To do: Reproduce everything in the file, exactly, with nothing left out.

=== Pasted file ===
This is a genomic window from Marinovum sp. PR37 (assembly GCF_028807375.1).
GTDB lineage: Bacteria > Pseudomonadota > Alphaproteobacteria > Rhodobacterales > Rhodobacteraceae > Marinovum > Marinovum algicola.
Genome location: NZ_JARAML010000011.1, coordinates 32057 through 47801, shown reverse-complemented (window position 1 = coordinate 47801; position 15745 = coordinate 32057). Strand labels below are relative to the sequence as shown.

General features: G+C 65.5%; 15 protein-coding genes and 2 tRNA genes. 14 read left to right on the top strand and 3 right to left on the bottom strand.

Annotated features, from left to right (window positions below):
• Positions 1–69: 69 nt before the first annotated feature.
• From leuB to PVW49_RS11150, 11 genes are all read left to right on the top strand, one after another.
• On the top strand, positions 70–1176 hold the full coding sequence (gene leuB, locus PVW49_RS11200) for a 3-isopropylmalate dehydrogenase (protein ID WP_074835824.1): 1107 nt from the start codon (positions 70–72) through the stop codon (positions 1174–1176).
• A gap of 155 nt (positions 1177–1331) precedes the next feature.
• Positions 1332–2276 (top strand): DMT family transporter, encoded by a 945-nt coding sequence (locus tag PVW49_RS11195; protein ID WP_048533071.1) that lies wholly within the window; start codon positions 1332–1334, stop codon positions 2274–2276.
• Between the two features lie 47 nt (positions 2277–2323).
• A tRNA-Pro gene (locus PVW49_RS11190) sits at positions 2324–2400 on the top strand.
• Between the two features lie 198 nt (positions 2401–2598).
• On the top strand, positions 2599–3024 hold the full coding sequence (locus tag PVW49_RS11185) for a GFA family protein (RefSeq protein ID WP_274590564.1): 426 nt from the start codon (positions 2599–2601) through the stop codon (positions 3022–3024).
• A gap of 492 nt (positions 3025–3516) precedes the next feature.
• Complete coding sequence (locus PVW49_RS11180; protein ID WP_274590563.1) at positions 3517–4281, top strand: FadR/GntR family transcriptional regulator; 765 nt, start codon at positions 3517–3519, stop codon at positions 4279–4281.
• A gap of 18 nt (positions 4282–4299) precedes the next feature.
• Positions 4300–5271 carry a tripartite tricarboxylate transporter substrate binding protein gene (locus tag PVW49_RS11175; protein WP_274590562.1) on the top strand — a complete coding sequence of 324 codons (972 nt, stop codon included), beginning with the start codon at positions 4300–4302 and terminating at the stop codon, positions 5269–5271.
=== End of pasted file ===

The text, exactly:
This is a genomic window from Marinovum sp. PR37 (assembly GCF_028807375.1).
GTDB lineage: Bacteria > Pseudomonadota > Alphaproteobacteria > Rhodobacterales > Rhodobacteraceae > Marinovum > Marinovum algicola.
Genome location: NZ_JARAML010000011.1, coordinates 32057 through 47801, shown reverse-complemented (window position 1 = coordinate 47801; position 15745 = coordinate 32057). Strand labels below are relative to the sequence as shown.

General features: G+C 65.5%; 15 protein-coding genes and 2 tRNA genes. 14 read left to right on the top strand and 3 right to left on the bottom strand.

Annotated features, from left to right (window positions below):
• Positions 1–69: 69 nt before the first annotated feature.
• From leuB to PVW49_RS11150, 11 genes are all read left to right on the top strand, one after another.
• On the top strand, positions 70–1176 hold the full coding sequence (gene leuB, locus PVW49_RS11200) for a 3-isopropylmalate dehydrogenase (protein ID WP_074835824.1): 1107 nt from the start codon (positions 70–72) through the stop codon (positions 1174–1176).
• A gap of 155 nt (positions 1177–1331) precedes the next feature.
• Positions 1332–2276 (top strand): DMT family transporter, encoded by a 945-nt coding sequence (locus tag PVW49_RS11195; protein ID WP_048533071.1) that lies wholly within the window; start codon positions 1332–1334, stop codon positions 2274–2276.
• Between the two features lie 47 nt (positions 2277–2323).
• A tRNA-Pro gene (locus PVW49_RS11190) sits at positions 2324–2400 on the top strand.
• Between the two features lie 198 nt (positions 2401–2598).
• On the top strand, positions 2599–3024 hold the full coding sequence (locus tag PVW49_RS11185) for a GFA family protein (RefSeq protein ID WP_274590564.1): 426 nt from the start codon (positions 2599–2601) through the stop codon (positions 3022–3024).
• A gap of 492 nt (positions 3025–3516) precedes the next feature.
• Complete coding sequence (locus PVW49_RS11180; protein ID WP_274590563.1) at positions 3517–4281, top strand: FadR/GntR family transcriptional regulator; 765 nt, start codon at positions 3517–3519, stop codon at positions 4279–4281.
• A gap of 18 nt (positions 4282–4299) precedes the next feature.
• Positions 4300–5271 carry a tripartite tricarboxylate transporter substrate binding protein gene (locus tag PVW49_RS11175; protein WP_274590562.1) on the top strand — a complete coding sequence of 324 codons (972 nt, stop codon included), beginning with the start codon at positions 4300–4302 and terminating at the stop codon, positions 5269–5271.